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Int J STD AIDS. 2000 Jun;11(6):393-401.

Risk factors for HIV infection among asymptomatic pregnant women attending an antenatal clinic in western Kenya.

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  • 1Centre for Vector Biology and Control Research, Kenya Medical Research Institute, Kisumu. Jayisi@kisian.mimcom.net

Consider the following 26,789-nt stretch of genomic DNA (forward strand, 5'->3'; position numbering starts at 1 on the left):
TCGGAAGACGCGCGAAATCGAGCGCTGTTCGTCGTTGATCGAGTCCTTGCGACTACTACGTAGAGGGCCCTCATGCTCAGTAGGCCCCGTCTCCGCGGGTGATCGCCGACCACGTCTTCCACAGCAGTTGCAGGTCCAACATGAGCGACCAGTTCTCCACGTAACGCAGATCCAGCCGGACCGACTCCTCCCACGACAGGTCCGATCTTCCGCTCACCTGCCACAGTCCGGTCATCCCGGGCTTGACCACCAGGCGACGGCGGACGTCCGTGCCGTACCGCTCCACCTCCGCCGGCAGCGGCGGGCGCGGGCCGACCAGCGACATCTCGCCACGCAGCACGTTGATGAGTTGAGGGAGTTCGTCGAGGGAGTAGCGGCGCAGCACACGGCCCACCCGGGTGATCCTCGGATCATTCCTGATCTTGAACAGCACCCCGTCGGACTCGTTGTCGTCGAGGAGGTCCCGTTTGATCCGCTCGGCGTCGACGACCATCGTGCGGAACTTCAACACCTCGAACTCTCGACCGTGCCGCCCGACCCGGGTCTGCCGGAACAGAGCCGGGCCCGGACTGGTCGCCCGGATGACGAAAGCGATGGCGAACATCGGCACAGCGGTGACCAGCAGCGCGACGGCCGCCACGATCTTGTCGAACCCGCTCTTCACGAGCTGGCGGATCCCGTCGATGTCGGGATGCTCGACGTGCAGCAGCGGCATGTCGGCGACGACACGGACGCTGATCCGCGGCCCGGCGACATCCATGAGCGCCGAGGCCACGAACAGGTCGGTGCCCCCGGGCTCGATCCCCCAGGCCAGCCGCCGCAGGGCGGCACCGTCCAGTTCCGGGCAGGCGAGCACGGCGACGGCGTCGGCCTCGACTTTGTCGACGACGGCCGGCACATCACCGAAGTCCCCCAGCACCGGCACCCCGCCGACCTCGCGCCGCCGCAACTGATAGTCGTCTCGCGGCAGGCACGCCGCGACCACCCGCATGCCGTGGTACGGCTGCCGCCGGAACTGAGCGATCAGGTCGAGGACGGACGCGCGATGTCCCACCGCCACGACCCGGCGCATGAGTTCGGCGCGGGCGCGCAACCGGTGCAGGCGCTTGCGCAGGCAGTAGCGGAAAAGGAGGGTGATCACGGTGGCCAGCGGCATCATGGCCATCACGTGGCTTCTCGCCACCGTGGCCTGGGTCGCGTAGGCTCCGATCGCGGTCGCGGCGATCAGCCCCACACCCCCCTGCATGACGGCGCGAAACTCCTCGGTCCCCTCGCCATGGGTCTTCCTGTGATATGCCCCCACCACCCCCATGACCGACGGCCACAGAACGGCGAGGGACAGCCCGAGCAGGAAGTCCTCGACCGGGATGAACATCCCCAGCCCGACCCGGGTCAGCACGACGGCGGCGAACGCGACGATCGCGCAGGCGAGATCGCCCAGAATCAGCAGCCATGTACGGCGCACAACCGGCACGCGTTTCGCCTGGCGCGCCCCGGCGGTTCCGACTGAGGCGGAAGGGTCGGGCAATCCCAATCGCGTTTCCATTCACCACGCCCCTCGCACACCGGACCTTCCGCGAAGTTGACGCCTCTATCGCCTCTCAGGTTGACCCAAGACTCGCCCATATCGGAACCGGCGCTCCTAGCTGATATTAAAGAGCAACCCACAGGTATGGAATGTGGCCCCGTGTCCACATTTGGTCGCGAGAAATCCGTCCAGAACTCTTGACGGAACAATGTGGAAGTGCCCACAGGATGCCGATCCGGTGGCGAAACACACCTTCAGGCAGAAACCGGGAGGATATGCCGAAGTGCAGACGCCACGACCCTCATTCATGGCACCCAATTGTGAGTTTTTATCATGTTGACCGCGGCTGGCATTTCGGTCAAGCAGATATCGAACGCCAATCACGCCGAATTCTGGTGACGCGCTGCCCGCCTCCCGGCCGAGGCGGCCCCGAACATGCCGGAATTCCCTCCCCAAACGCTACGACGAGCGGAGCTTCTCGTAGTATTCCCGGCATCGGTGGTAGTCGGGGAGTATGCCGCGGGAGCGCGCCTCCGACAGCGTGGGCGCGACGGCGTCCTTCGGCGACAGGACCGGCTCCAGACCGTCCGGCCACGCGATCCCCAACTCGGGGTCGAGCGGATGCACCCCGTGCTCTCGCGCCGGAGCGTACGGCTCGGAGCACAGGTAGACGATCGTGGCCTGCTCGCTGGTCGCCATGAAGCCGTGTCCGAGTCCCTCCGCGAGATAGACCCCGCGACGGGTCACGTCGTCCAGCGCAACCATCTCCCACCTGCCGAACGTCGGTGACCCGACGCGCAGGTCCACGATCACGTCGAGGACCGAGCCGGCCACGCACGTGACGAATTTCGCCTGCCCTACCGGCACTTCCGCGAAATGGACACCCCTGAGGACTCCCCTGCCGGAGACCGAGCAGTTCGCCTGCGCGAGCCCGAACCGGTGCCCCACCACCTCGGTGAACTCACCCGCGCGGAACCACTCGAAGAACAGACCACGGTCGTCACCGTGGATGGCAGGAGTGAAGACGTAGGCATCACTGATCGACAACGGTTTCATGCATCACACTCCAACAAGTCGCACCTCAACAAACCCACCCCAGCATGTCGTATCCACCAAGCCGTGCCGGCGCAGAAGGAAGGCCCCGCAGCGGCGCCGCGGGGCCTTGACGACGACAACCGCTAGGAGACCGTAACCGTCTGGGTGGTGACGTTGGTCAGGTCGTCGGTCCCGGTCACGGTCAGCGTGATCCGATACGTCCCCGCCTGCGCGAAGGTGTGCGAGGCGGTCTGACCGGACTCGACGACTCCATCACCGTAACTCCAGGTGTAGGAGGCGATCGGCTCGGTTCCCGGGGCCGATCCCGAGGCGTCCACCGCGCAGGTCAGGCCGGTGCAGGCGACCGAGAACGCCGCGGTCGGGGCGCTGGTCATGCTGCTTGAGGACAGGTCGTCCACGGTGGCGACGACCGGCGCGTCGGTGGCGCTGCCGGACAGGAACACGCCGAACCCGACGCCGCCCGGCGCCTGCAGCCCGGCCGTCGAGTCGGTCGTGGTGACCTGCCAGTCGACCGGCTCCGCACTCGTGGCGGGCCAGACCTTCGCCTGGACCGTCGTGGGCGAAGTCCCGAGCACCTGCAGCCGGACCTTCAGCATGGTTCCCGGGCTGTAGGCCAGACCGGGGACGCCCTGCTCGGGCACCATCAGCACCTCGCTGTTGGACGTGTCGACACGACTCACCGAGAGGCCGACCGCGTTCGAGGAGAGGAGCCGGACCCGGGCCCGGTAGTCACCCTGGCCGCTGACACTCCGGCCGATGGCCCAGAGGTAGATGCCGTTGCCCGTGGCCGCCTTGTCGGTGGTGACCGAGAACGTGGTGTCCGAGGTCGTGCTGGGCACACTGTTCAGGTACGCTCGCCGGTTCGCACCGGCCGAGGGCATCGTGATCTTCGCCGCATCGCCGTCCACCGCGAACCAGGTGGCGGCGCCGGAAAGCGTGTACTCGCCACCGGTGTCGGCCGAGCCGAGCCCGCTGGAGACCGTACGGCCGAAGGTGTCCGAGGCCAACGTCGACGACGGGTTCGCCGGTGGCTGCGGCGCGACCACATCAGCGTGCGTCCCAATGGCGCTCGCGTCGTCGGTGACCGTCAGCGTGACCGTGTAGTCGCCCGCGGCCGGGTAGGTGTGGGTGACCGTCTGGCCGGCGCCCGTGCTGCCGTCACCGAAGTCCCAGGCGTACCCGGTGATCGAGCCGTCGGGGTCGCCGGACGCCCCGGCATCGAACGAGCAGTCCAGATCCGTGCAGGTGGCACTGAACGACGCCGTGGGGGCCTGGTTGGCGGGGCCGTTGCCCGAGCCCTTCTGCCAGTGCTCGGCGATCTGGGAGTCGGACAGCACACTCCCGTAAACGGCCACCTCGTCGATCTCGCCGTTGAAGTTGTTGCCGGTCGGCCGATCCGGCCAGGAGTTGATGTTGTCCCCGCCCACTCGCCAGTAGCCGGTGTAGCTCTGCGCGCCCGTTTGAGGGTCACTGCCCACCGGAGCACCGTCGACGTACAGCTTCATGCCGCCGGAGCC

Our objective was to evaluate HIV prevalence and identify risk factors for HIV infection among women attending the antenatal clinic (ANC) at a large public hospital in Kisumu town, western Kenya. Between June 1996 and November 1997, in the context of a study to determine the effect of placental malaria on mother-to-child transmission of HIV in western Kenya, HIV-1 antibody testing was offered to women with a singleton uncomplicated pregnancy of > or =32 weeks' gestation attending the ANC. Women were interviewed using a structured questionnaire and had a fingerstick blood sample collected for haemoglobin (Hb), malaria smears, and HIV antibody testing. Overall HIV seroprevalence was 26.1% (743/2844) (95% confidence interval (CI): 24.5-27.7) and in bivariate evaluation was significantly associated with anaemia (Hb <11 g/dl) (risk ratio (RR) 1.8), malarial parasitaemia (RR 1.6), fever (axillary temperature > or =37.5 degrees C at screening) (RR 1.6), a history of being treated for either vaginal discharge (RR 1.5) or tuberculosis (RR 1.6), reported alcohol consumption (RR 1.6), being an unmarried multigravida (RR 2.2) or a history of the most recent child having died (RR 2.0). Poisson regression analysis for all women identified 5 significant factors independently associated with HIV seropositivity: anaemia (adjusted RR 1.7; 95% CI 1.3-2.0), malarial parasitaemia (adjusted RR 1.7; 95% CI 1.4-2.0), a history of being treated for vaginal discharge (adjusted RR 1.5; 95% CI 1.1-2.0), fever (adjusted RR 2.0; 95% CI 1.3-3.2) and reported alcohol consumption (adjusted RR 1.6; 95% CI 1.1-2.5). Multigravidae women whose most recent child had died were also more likely to be HIV seropositive (adjusted RR 1.9; 95% CI 1.7-2.8). Only 5.5% (156/2844) of the women had none of these risk factors, of whom 12% (18/156) were HIV(+). Even though the model containing the 5 identified factors fitted the data well (goodness-of-fit chi2=18.41, P=0.10), its collective capacity to predict HIV infection was poor; while 74% of the truly positive women were correctly predicted positive by the model, 52% of the truly negative women were misclassified. Among pregnant women attending the ANC in western Kenya, we were unable to identify a subgroup at risk of HIV infection using non-serological information, indicating that wherever possible universal access to voluntary HIV counselling and testing would be preferable to targeted screening.

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